By Yuri Barmin
At the close of the summer, Russian Foreign Minister Sergey Lavrov made a tour of the Middle East, visiting Gulf monarchies as well as Jordan.
The visits came at a time when Moscow is hoping to make a final push towards solidifying the idea of de-escalation zones in Syria and revitalizing political dialogue.
However, it was not only the war in Syria that brought Lavrov to the Middle East. As Russia intensifies its efforts to make its return to the region lasting, it continues to seek new opportunities to make its stay there relevant as well.
To that end, Moscow made a cautious attempt to market itself as a mediator in the intra-GCC (Gulf Cooperation Council) rift and may have finally secured an official visit to Russia by King Salman of Saudi Arabia.
The Syrian war has arguably reached a critical juncture when the shrinking territorial control of Daesh urges new attempts at political dialogue. The Syrian army has broken the siege of Deir Ez-Zour after its three-year blockade and is now pushing back against Daesh.
The Russian military claims that Bashar al-Assad has won 85 percent of the Syrian territory back from extremist groups.
Against the backdrop of territorial gains by the Syrian government, Russia is approaching a new round of Astana talks that, according to the country’s officials, may result in a breakthrough with regards to the most complex de-escalation zone in Idlib.
This is an impression that Moscow got a long time ago and is one it is looking to capitalize on.
In this context, during his trip to the Gulf, Lavrov was mostly in "listening mode", enjoying the opportunity of hearing from the Sunni monarchies what their new policy, faced with the fact of Assad’s coming victory, is going to be.
One of the issues discussed in the Gulf was the prospect of the consolidation of various groups of the Syrian opposition under a united front that could speak with one voice in Geneva.
Visiting Abu Dhabi in late August, Minister Lavrov explained that “when Saudi Arabia came forward with the initiative of uniting the HNC [Syria's main opposition High Negotiations Committee]... the Cairo group and the Moscow group, we actively supported this idea”.
This is the move that Moscow anticipated for a long time and has been arguably preparing for by nurturing tamed opposition groups alternative to the Saudi-backed groups.
Now that Saudi Arabia recognizes that the outcome of the Syrian war will not be in its favor, it is looking to amplify its bargaining power by unifying various opposition groups under one umbrella.
Russia does not necessarily see it as a negative development for its strategy in Syria, because this way Moscow gets a say on the agenda of the unified opposition through having its long-time allies, such as Qadri Jamil, embedded in this group.
Russia, however, by allowing Saudi Arabia to amplify its voice in political talks, is probably looking far beyond the coming talks in Geneva.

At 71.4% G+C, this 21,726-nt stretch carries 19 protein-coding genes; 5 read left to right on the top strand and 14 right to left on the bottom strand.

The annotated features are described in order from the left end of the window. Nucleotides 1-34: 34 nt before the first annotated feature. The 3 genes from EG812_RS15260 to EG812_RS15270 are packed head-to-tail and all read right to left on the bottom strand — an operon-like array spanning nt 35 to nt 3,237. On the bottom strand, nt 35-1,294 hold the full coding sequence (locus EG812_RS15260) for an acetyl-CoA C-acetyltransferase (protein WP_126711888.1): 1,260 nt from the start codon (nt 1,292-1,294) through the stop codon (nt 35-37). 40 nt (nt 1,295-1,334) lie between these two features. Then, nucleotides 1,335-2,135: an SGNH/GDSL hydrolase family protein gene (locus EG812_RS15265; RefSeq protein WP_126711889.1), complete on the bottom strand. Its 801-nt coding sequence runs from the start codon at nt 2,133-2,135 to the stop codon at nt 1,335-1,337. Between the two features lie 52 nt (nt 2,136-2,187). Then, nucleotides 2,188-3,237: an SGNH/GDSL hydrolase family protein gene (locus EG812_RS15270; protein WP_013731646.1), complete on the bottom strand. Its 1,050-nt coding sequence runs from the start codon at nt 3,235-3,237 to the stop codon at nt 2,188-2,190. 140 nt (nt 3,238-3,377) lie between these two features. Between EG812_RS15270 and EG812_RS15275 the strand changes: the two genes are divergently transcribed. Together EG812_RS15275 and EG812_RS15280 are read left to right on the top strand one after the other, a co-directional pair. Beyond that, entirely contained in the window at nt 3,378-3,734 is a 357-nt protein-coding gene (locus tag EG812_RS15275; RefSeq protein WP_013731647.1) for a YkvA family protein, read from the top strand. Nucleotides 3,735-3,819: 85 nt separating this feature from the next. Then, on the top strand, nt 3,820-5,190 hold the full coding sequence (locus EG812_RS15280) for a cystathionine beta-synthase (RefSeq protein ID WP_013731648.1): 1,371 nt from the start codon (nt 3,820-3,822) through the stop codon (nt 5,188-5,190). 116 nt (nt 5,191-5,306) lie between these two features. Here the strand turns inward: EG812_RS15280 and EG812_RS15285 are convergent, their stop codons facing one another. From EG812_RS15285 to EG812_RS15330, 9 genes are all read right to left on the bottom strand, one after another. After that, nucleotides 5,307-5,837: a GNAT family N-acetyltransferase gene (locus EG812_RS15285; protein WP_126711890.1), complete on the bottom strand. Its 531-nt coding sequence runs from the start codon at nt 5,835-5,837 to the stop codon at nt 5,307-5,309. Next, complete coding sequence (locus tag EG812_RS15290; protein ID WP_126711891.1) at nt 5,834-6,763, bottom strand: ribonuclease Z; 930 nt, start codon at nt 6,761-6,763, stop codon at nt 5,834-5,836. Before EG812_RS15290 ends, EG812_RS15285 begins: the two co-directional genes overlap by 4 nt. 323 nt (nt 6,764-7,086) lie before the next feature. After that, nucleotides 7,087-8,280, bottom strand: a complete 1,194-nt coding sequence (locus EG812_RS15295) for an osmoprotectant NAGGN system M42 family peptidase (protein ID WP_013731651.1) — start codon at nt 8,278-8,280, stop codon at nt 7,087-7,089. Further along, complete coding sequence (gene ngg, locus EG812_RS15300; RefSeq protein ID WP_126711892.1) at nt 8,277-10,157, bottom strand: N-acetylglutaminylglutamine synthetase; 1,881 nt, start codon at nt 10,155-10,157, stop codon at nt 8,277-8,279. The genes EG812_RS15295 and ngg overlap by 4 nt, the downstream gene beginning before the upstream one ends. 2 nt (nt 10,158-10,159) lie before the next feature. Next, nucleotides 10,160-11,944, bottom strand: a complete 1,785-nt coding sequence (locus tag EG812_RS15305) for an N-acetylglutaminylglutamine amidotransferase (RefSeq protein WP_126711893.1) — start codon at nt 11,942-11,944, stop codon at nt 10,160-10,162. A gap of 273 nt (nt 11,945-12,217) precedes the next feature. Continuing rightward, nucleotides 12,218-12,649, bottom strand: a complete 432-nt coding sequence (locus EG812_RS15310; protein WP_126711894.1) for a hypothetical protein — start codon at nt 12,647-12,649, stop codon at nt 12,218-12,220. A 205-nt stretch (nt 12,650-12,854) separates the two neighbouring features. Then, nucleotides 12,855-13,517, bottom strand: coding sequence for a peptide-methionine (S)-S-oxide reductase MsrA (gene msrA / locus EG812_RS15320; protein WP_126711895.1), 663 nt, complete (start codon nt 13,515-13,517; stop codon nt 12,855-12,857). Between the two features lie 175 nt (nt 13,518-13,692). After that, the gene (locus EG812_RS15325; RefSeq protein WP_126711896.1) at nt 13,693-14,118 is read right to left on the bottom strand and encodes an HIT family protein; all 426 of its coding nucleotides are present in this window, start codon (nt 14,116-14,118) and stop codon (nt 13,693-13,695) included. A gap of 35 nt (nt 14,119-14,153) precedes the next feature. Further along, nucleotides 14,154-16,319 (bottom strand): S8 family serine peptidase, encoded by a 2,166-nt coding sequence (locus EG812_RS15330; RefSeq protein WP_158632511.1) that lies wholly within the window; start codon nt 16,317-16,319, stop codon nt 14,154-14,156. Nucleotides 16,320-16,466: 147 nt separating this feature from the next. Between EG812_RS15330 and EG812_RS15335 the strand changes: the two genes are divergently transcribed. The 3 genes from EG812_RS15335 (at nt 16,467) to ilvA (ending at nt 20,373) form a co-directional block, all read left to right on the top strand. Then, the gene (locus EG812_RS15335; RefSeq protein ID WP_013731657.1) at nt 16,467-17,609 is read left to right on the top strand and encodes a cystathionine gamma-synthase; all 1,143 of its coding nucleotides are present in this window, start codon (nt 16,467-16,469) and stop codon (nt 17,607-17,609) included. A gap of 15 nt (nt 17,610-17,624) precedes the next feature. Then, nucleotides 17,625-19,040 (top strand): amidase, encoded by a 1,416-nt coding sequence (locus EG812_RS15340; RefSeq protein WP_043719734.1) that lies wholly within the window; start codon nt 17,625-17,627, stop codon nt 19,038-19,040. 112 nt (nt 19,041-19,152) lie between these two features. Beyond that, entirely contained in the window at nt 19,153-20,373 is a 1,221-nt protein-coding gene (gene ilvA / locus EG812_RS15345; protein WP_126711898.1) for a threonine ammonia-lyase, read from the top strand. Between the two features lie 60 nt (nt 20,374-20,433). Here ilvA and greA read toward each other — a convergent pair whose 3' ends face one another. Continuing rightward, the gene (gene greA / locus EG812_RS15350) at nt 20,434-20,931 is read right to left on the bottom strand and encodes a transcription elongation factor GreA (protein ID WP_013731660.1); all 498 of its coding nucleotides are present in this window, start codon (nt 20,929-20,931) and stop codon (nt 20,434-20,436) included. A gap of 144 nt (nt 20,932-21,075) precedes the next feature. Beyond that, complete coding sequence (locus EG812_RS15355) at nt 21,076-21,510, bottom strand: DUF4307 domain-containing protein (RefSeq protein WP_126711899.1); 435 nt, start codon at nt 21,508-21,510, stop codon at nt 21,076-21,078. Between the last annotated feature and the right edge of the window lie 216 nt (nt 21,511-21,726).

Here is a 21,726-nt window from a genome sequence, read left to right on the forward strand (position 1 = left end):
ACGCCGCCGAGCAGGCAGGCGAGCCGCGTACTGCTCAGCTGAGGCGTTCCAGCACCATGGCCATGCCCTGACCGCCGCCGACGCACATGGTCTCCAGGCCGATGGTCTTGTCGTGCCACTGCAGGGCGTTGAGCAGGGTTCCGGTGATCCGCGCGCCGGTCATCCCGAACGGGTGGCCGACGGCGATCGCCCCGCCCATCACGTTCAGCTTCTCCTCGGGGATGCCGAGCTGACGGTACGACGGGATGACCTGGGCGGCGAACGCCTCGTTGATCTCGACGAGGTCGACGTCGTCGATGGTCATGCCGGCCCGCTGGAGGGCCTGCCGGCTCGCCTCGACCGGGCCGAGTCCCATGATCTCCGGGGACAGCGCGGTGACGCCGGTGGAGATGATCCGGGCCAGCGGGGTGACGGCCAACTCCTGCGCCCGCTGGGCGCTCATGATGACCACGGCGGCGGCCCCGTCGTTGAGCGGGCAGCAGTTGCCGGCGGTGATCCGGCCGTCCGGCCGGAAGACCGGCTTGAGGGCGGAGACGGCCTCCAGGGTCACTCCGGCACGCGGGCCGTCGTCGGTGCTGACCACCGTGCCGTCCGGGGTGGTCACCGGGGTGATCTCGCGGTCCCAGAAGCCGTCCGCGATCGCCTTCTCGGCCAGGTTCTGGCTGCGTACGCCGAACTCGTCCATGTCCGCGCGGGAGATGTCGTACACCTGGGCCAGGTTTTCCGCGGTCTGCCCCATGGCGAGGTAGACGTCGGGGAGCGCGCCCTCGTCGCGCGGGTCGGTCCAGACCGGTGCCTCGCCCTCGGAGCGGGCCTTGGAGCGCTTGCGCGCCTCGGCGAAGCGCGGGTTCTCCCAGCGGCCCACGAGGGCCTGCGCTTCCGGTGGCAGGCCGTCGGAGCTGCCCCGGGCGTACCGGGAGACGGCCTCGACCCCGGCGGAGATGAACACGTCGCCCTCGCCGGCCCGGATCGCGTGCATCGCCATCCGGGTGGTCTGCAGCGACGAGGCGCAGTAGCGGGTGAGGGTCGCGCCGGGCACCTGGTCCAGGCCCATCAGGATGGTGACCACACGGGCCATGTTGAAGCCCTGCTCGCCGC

The issue of how to legitimize the outcome of the Syrian conflict is something the Russian government has yet to wrap its mind around.
By maintaining a high level of engagement of Saudi Arabia and other countries in negotiating political modalities of the Syrian settlement, Moscow seeks to internationalize the responsibility for the future of the country as well as share the costs of its reconstruction.
The last thing Russian policy makers want at this point is to inherit a destroyed Syria whose reconstruction would have no financial returns for Moscow.
In private conversations, senior Russian diplomats go as far as to argue that the world should not expect the Kremlin to foot the Syrian reconstruction bill.
In the settlement of the Syrian crisis, whose contours are already largely visible, there is one variable that stands out, which is Iran and its role in the post-conflict Syria.
In the context of the ongoing bargain over Syria, Saudi Arabia is making overtures to Moscow, demonstrating
According to Russian officials, Riyadh has finally green-lighted Salman’s visit to Moscow in October this year, having rescheduled it several times in the past.
Apart from agreeing to a consensus on the issue of oil cuts with Russia, Saudi Arabia has over the past months expressed willingness to cooperate with Moscow on a wide spectrum of issues, from investments to arms deals.
As per Russian officials, Salman's Moscow trip, which is to be accompanied by a string of lucrative contracts, should signify a new era in the relations
These extraordinary efforts to reach out to the Kremlin are indicative of Riyadh's attempts to position itself as a new strategic partner for Russia in the Middle East and to rid Iran of its main diplomatic backer in the world arena.
*Opinions expressed in this article are the author’s own and do not necessarily reflect the editorial policy of Anadolu Agency.